You're facing Tank Abbott, but you were originally scheduled to face Ken Shamrock. That had to be changed for obvious reasons.

"Let me ask you, Sean. What are those obvious reasons?"

Well he just failed a drug test, and got TKO'd in an...interesting fight with Royce Grace. Did you watch that fight and how did you feel about it?

"(Laughs) That's why I pursued that route of questioning. So the match stunk in a lot of different ways. Ken crying foul. The camera shows he got kneed. Sean, you're a man that has testicles, how quickly does it take for you to respond? I question the delayed reaction. "

How did the athletic commission allow Royce Gracie to go out without his hands wrapped?

"I will dispute that to you, because I did not like having my hands wrapped. The two times I had my hands wrapped and the athletic commission pressured it upon us, I asked what the bare minimum was, and they said one piece of gauze and one piece of tape. I said 'fine,' and it was literally sliding off as the glove was coming on. I was appeasing their rules."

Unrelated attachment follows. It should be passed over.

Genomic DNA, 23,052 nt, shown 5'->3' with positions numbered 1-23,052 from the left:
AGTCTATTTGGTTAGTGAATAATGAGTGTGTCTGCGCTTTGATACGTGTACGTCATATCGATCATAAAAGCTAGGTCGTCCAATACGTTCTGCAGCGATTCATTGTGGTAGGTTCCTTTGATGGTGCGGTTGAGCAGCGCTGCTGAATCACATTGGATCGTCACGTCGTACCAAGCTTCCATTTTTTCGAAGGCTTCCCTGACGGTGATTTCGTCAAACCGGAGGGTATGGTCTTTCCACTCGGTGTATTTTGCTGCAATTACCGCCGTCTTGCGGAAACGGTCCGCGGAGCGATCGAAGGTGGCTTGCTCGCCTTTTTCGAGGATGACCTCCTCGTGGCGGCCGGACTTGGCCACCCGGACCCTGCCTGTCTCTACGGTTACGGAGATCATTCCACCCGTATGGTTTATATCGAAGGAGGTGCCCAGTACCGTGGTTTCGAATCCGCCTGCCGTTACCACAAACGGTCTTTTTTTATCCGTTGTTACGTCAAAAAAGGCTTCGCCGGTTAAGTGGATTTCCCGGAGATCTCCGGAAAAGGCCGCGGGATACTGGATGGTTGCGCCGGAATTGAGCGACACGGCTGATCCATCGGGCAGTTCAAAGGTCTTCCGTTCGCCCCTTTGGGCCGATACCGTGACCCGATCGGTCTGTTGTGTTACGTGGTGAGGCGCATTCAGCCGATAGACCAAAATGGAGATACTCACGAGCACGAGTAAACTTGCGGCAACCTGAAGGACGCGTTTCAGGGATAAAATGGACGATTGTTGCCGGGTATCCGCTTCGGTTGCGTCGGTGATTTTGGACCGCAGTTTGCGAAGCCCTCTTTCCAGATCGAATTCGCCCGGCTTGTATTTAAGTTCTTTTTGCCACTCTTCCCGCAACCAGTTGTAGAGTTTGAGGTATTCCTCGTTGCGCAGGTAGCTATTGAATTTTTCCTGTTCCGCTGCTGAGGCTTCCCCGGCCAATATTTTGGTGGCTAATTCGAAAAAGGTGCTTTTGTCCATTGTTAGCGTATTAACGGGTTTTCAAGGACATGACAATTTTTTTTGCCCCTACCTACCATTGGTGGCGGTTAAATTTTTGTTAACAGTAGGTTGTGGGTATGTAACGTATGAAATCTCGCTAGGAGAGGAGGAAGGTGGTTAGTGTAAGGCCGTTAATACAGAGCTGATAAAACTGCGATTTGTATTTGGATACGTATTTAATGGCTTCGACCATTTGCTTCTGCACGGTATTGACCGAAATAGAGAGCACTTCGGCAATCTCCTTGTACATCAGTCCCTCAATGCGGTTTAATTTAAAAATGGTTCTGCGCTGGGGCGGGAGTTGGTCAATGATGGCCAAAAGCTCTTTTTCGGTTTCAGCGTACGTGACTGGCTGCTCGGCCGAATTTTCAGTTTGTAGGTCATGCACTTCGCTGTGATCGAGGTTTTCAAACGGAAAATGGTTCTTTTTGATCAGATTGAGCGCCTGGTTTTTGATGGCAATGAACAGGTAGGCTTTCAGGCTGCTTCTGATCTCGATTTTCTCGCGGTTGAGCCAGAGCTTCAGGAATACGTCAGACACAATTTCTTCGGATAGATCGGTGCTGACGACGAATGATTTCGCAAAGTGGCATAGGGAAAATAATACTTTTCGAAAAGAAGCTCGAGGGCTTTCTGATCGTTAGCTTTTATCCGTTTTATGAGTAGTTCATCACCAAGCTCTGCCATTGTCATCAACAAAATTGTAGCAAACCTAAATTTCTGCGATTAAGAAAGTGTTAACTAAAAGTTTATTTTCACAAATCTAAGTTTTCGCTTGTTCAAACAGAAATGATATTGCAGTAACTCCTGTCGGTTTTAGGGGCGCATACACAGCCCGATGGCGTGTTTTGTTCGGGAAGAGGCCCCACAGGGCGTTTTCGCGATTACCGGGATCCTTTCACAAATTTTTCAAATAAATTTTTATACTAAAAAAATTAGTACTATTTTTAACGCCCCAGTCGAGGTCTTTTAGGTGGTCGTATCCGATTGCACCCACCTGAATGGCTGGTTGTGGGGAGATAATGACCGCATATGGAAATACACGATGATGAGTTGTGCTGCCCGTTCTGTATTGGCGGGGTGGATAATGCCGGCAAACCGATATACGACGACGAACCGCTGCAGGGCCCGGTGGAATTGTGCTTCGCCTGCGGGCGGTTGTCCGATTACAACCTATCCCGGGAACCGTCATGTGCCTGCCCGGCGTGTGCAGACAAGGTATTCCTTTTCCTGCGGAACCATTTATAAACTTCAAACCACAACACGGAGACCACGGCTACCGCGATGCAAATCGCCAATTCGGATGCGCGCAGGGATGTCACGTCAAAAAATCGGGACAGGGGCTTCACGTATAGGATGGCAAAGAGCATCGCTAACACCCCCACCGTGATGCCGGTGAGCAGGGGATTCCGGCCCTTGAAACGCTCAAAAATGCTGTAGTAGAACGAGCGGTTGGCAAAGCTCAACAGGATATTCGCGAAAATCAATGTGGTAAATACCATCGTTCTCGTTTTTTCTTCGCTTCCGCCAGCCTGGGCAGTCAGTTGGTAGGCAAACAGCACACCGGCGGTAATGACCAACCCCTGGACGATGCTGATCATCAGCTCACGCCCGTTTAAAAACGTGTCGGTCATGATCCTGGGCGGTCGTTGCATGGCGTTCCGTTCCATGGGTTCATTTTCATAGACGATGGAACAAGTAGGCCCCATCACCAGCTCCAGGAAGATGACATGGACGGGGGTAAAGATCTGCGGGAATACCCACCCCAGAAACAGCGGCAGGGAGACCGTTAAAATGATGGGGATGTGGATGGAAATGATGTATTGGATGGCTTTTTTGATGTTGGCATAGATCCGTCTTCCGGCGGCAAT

I want to get your thoughts on the Dada 5000 vs. Kimbo Slice fight.

"(laughs hysterically)."

It's sort of weird. Unfortunate what happened to Dada, but now the fight has been overturned due to a drug test of Kimbo's. So Dada's heart literally stopped in the cage and he didn't lose.

"Wow. That's quite a perspective you can put on it. I watched the match and thought it was rather comical. I hate what has happened to Dada 5000, but I kept wondering what Dada 5000 meant. I thought the match should have finished, they were so tired, the only thing holding them up was the cage wall. Wild swings at each other. They should have stepped in and called the fight a no-contest. That's how is should have finished. In the wacky world of pro wrestling, that's how it would have been finished."